AMWA, WFO Host Mentoring Tea to Advance Women in Medicine
|(L-R) First-year medical students Mindy Hoffman and Silvia McCandlish serve as co-presidents of Feinberg’s chapter of the American Medical Women’s Association. The group worked with members of the Women’s Faculty Organization to organize the mentoring tea.|
The Northwestern University Feinberg School of Medicine chapters of the American Medical Women’s Association (AMWA) and the Women’s Faculty Organization (WFO) hosted a mentoring tea on April 20 to connect female medical and physician assistant students with female faculty members.
Dozens of students and faculty members participated in the event, which supports the WFO’s focus on career development, as well as AMWA’s mission to advance women in medicine and improve women’s health education in the community.
During the event, students chatted with female physicians and researchers on a range of topics, from choosing a specialty to balancing work and family life. Throughout the year, students have an opportunity to reconnect with these mentors and gain further advice about being a woman in the medical profession.
First-year medical students Mindy Hoffman and Silvia McCandlish serve as co-presidents of Feinberg’s AMWA. They work closely with AMWA member and WFO liaison Elizabeth Wong, also a first-year student, to organize events like the mentoring tea in order to help connect their peers with strong female role models.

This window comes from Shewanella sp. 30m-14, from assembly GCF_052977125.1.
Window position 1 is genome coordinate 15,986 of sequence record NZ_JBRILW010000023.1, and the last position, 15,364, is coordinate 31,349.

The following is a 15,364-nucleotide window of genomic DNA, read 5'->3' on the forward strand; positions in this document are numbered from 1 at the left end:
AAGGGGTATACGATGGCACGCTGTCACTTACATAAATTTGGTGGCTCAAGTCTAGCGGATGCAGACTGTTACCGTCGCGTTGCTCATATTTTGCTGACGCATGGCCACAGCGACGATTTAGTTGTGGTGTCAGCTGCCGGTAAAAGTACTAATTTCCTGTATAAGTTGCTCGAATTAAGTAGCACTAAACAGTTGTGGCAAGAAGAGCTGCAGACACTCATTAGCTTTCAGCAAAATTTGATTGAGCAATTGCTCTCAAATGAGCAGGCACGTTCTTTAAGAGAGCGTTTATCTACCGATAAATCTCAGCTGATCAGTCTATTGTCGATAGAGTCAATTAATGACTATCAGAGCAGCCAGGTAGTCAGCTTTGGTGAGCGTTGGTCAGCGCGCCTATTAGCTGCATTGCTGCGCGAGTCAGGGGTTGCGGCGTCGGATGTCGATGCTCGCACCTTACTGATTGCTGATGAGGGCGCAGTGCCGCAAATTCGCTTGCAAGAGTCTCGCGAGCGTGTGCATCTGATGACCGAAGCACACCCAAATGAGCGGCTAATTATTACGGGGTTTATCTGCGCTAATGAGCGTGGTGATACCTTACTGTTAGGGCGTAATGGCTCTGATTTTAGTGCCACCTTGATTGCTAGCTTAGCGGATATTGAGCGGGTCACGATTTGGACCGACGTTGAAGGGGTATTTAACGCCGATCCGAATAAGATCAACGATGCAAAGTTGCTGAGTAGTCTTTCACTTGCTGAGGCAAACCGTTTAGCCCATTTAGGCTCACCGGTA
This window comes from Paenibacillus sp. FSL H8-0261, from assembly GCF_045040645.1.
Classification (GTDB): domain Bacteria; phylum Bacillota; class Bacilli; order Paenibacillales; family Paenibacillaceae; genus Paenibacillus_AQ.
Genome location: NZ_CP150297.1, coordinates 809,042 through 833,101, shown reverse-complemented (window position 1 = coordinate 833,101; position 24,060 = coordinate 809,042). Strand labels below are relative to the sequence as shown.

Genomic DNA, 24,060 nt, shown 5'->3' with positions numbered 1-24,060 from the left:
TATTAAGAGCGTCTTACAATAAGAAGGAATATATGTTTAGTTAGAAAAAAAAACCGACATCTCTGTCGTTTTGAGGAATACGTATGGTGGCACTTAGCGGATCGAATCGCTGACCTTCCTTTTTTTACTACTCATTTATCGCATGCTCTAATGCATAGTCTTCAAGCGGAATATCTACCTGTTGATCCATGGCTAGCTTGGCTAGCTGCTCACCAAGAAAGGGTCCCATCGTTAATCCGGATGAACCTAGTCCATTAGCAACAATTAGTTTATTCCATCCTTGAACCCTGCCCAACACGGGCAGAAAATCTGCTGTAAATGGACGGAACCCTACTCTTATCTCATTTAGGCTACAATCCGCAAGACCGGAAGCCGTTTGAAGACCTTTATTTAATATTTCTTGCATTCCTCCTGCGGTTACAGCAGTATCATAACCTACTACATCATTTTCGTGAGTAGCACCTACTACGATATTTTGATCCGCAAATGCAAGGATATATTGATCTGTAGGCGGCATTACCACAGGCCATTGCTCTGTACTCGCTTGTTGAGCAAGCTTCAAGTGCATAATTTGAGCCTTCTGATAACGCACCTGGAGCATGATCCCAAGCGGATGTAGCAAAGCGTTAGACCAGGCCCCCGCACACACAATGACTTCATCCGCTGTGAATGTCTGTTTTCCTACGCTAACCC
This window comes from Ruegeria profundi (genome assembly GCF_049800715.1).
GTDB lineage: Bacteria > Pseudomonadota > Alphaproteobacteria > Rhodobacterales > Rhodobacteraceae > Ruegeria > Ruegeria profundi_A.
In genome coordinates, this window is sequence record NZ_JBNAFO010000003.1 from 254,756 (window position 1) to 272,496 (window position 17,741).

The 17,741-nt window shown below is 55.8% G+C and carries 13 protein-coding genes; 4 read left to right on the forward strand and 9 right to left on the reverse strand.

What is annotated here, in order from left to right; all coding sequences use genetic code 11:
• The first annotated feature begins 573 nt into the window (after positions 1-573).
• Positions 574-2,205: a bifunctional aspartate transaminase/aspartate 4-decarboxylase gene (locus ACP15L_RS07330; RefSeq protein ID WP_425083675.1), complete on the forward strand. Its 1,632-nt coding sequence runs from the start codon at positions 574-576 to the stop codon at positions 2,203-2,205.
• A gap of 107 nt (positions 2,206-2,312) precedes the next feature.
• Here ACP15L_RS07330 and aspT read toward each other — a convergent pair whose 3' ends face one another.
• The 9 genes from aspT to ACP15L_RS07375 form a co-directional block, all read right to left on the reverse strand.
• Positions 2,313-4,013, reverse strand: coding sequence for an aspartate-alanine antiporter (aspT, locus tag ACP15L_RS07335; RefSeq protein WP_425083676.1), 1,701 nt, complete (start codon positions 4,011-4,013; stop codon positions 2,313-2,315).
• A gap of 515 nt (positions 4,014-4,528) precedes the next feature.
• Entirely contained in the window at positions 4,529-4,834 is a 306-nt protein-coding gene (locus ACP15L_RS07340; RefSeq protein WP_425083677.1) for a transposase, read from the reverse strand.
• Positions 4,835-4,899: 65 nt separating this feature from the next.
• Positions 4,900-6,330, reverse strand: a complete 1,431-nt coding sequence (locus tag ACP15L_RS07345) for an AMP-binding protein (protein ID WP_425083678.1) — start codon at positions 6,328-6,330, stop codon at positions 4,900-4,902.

“At this stage, students are trying to learn which specialty fits best with their interests and personalities, so getting advice and information from faculty mentors is crucial,” says Hoffman, a candidate for Feinberg’s joint MD/Master of Arts in Bioethics and Medical Humanities degree.
“The relationships we have with organizations like the WFO are so important in providing a sense of community and support for women pursuing careers in medicine,” adds McCandlish.
The event also proves beneficial to faculty members, as they are able to network with other faculty and impart wisdom onto the younger generation of female physicians, physician assistants, and researchers.
“Medical and PA students are often influenced by the older colleagues they encounter,” says WFO co-chair Aruna Ganju, MD, associate professor in the Department of Neurological Surgery. “I think that we are able to pass on some of our lessons learned to the younger generation. It also allows us to gain some perspective.”